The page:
Now, there are of course various types and techniques of meditation, some used for various purposes and some requiring certain states of consciousness to work on a subconscious level (using binaural beats for instance to help with concentration or curbing an addiction), but overall general meditation can be achieved anytime, anywhere, so before you begin, just know that your mere presence in this practice is what will ultimately provide you the most beneficial experiences.
Step #1: Focused Breath. The quickest way to quiet the subconscious mind is to treat it like a child. Give it something to play with, or in other words, something to focus on. Breath-work is a great tool to get you started with a meditation practice as it not only gets you centered, it gives you a focal point to come back to when your subconscious mind wants to wander and think about your business meeting tomorrow, what you want for dinner, or what often happens in my own subconscious mind, where does light really go when it enters a black hole? Learn the 100 breaths technique to get you started!
Step #2: Get Comfortable. If you plan on meditating for at least a few minutes or more and wish to do it privately, then it is most beneficial to find a nice, quiet space where you can sit comfortably. Again, there is no right or wrong way to sit, however lotus position is so popular because it literally has a calming effect on the body. It was adopted to allow the body to be held completely steady for long periods of time and also encourages deep breathing and proper body posture. The main focus here is that you are comfortable because if you are not, then your mind will of course be distracted by your discomfort. So choose to sit in a space and position that allows you to sit relaxed for an extended period of time. Learn how the healthcare industry is catching on to how meditation can reduce pain, blood pressure and stress and even induce new brain cell growth!
Step #3 Let Go. For many people this is the hardest step. The thoughts might continue, then we sit and judge ourselves for the fact we can’t stop thinking. Then we get angry and give up. But the key to developing a good meditation practice is well, to keep practicing! Instead of trying not to think, instead let the thoughts come (don’t judge them which only leads to more thoughts), and when they do, simply acknowledge them and bring your attention back to your breath. Think of it like a game you’re playing with your stubborn child of a subconscious mind. Eventually it will get tired and will go quiet, and then the magic happens.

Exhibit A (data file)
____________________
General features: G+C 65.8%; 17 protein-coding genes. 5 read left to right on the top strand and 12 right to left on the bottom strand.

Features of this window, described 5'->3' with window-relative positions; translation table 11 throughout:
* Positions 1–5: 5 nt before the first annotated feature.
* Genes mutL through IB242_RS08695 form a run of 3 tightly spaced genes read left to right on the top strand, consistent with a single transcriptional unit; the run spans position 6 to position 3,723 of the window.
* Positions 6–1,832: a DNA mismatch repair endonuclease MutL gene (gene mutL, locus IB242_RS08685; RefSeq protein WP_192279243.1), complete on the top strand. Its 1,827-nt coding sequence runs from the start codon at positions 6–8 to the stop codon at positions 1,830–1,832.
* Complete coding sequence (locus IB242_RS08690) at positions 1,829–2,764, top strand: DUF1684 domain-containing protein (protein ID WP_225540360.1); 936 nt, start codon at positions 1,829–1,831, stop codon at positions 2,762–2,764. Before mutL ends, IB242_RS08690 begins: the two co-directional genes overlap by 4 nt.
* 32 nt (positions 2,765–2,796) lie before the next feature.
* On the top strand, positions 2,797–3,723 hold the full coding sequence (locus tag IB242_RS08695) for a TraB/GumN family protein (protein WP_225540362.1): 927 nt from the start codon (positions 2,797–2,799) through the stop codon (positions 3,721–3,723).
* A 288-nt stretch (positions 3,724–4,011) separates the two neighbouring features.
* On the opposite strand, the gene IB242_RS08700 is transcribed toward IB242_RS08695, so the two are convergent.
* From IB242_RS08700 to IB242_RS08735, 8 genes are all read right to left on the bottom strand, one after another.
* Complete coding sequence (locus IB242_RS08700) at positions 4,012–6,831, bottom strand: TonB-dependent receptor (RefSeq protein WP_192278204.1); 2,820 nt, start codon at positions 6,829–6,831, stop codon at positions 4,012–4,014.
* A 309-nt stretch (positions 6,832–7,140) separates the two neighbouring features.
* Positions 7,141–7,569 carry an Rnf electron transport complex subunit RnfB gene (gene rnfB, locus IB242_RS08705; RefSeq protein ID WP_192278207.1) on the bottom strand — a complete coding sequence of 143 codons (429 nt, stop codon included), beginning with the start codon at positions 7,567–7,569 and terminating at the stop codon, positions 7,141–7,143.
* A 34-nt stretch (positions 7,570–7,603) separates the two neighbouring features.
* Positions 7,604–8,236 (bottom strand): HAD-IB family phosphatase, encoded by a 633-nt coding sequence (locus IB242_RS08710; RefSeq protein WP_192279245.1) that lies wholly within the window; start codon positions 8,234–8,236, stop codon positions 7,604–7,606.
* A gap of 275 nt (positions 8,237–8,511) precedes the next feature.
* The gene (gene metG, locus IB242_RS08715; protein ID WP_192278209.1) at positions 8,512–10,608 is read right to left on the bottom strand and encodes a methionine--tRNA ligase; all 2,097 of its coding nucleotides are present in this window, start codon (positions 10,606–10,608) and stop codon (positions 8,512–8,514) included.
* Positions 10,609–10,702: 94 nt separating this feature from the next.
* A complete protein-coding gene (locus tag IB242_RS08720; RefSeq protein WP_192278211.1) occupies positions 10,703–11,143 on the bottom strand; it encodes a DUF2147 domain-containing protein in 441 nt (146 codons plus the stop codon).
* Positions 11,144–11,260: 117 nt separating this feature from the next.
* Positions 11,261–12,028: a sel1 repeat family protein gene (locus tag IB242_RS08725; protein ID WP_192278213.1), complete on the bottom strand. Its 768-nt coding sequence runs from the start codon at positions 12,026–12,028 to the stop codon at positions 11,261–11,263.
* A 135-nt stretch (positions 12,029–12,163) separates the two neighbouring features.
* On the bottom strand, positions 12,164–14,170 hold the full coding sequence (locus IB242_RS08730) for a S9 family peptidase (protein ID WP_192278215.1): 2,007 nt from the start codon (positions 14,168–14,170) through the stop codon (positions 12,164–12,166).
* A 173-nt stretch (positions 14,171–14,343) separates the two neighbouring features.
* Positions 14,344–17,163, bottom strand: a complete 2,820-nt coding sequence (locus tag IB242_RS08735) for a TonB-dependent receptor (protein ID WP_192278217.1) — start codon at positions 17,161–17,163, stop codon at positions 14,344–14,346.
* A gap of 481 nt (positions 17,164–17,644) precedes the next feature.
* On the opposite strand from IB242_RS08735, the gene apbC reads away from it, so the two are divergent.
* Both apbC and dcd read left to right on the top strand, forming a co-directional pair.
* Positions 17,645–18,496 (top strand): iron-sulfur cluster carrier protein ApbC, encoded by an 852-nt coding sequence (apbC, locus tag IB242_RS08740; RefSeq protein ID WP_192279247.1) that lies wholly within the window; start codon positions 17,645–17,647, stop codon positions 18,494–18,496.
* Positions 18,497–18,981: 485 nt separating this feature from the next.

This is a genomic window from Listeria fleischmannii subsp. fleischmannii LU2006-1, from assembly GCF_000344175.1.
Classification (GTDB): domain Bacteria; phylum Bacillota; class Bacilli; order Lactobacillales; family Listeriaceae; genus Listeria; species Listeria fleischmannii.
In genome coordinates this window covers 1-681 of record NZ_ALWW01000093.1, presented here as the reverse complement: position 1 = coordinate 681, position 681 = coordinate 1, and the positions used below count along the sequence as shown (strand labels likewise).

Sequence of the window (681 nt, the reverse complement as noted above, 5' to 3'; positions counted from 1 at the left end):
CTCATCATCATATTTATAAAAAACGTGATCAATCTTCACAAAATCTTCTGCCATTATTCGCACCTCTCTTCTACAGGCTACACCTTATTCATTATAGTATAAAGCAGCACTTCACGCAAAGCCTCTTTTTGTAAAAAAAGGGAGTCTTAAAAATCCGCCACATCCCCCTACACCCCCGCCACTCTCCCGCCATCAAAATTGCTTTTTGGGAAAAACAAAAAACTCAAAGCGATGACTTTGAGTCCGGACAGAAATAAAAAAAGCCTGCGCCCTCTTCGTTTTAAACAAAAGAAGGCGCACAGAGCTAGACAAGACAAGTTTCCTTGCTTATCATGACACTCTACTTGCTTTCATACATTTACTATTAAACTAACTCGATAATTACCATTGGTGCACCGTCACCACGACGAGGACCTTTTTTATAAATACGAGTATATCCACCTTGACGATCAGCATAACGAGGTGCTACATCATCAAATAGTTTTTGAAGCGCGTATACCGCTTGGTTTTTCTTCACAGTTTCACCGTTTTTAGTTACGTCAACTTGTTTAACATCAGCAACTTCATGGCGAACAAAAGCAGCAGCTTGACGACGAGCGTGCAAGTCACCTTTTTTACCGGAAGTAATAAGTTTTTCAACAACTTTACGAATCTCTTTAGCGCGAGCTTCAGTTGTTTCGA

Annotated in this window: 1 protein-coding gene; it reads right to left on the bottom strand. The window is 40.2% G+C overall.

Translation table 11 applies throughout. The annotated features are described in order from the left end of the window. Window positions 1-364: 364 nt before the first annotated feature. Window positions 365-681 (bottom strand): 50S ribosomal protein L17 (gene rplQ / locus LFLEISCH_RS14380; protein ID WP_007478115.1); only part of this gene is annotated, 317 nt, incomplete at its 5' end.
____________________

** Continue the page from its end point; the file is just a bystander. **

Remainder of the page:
In that inner space of quiet solitude and peace, is where you will find your true connection to your Higher-self (the link to your intuition) as well as Source. It is here you are open to receive guidance about yourself, your life and your path. It is here where fears can be faced with courage and obstacles can be looked at as opportunities. I like to call it my own personal well, where I go to literally refill my soul. Once you relinquish the need to control the process, the process willgift you with clarity, wisdom and most of all, inner peace. Learn how letting go is the key to opening doors to abundance!
“3 Steps to Inner Peace: Meditation Techniques to Quiet the Mind”, by Tamara Rant, April 18, 2015 at http://consciouslifenews.com/3-steps-inner-peace-meditation-techniques-quiet-mind/1183732/